12 reasons why the life of XSitePro desktop version has come to an end
It has been the hardest business decision I’ve ever had to make, but I suppose all good things have to come to an end, which is whywe will stop selling XSitePro as from today.
Please do read on and I will do my best to explain why.
Firstly, I hope you’ll agree that XSitePro has proved a very useful piece of software over the last ten years.
It has allowed people to
do things that would previously have required an experienced
It has allowed people to create everything from micro-sites to sales letter type sites, right through to huge content sites and everything in between.
It has allowed people to get their business, school, club or organization online and to have a web presence that they could be truly proud of.
I know from reading the many kind emails we receive each week that XSitePro is still a well-loved piece of software, and one that thousands of users are keen to see continue and grow ... andthat is what has made this decision so very hard.
Over the last year I have received well over a thousand messages of support and encouragement regarding both my own health (which I’m pleased to say is improving greatly) and the future of XSitePro. This certainly spurred me on to try and find some way to push forward with development, but the more I pushed the more it seemed I was fighting an uphill battle on so many fronts.
So why exactly has the decision been made to bring the development of XSitePro to an end?
There isn’t a single reason, but TWELVE!
I’ll do my best to explain each of them as briefly as I can below and then hopefully, after reading them, you’ll realize that there really was no other alternative.
1. New technologies
Since XSitePro was released there has been a seismic shift in web technologies.
Back in 2004 page hit counters, animated text, and Flash were still the order of the day, CSS was only just catching on, the term Web 2.0 hadn’t been coined, HTML5 wasn’t even on the radar, social media powerhouses like Facebook (2004) and Youtube (2005) were only just starting to appear on the scene, and the iPhone (2006) was just a twinkle in Steve Job's eye.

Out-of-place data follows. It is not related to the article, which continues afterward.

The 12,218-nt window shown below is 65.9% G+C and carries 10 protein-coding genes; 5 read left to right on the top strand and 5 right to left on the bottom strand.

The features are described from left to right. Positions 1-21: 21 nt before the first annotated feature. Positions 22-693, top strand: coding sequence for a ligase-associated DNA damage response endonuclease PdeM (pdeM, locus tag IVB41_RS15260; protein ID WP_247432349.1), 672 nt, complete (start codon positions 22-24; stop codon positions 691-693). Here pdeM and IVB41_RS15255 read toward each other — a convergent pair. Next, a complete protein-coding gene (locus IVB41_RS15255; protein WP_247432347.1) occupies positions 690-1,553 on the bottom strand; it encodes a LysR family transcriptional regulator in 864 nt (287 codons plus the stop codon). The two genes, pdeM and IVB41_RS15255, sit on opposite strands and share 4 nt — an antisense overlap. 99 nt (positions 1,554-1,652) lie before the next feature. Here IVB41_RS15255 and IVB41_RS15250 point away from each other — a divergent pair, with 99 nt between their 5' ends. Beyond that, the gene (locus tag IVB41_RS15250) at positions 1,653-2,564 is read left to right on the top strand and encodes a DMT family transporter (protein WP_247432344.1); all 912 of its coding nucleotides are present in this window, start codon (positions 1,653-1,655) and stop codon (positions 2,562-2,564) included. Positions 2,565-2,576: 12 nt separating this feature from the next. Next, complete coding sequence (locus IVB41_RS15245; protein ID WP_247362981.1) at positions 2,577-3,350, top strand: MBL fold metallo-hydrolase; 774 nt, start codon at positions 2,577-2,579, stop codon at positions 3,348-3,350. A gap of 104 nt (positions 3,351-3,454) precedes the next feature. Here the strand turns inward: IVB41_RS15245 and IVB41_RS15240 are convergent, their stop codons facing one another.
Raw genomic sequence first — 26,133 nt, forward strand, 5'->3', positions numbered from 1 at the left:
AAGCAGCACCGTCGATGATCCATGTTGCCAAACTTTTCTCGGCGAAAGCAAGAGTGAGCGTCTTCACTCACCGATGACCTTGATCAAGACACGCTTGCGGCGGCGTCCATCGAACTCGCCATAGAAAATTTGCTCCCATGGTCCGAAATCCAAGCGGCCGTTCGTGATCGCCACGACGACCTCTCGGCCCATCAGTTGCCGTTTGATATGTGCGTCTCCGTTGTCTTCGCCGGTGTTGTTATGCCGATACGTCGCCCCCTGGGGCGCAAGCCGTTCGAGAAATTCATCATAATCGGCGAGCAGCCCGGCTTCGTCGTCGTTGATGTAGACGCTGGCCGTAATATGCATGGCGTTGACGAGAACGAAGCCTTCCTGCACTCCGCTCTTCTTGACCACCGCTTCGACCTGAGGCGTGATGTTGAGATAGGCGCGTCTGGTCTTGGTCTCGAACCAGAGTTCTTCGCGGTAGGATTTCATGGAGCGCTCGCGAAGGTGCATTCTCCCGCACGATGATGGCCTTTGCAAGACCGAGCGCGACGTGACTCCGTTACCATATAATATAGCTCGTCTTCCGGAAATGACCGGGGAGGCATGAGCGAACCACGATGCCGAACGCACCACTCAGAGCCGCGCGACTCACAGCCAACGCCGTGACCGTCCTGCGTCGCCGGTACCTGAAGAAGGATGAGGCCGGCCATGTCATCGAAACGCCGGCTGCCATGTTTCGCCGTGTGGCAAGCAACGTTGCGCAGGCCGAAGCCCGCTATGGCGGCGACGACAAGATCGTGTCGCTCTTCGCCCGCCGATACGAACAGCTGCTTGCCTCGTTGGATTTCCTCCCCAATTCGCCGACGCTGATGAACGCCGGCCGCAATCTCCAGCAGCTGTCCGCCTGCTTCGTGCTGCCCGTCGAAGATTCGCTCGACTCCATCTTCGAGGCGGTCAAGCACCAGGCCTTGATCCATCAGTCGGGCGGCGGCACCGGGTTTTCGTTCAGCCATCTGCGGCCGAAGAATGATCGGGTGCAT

2. PC versus Mac Usage
When XSitePro V1 was released in 2004 the technological landscape was completely different to what it is today. Almost everyone used PCs, most of them with Windows Vista or XP. Today, if you wander into your local Starbucks, you’re likely to see justas many Mac laptops as PCs.
Back in 2004 we might get the occasional email asking if were going to do a Mac version; by 2014 it had becomeone of the most frequently asked questions.
As a Mac user myself (I use Parallels so I can still use XSitePro) I’d love to do a Mac version, but it would be impossible for a small company like ours to create something like that from scratch.
3. Programming expertise
Back in 2004 we had no problems recruiting top-class programmers. Alas, over the last few years the demand for good programmers has far out-stripped supply. We spent tens of thousands on recruitment, but didn’t manage to recruit anyone of the right calibre.
Maybe if we were located in California we’d have had more luck. Yorkshire is a beautiful place (amazingly it came third in Lonely Planet'sBest Place to visit in 2014), but it isn’t exactly California and techie geeks don’t flock here in their droves.
Back in 2004 Internet Explorer accounted for a whopping 91.35% of all web browsing.
When developing XSitePro this meant that if we could get web sites looking good on Internet Explorer then we were over 90% of the way there (91.35% to be precise).
By 2014 Internet Explorer had fallen to just 20.27% of total browsing and the likes of Chrome (36.29%), Firefox (16.6%), Safari (7.1%), Opera (1.01%) and numerous smaller browsers had come from absolutely nowhere.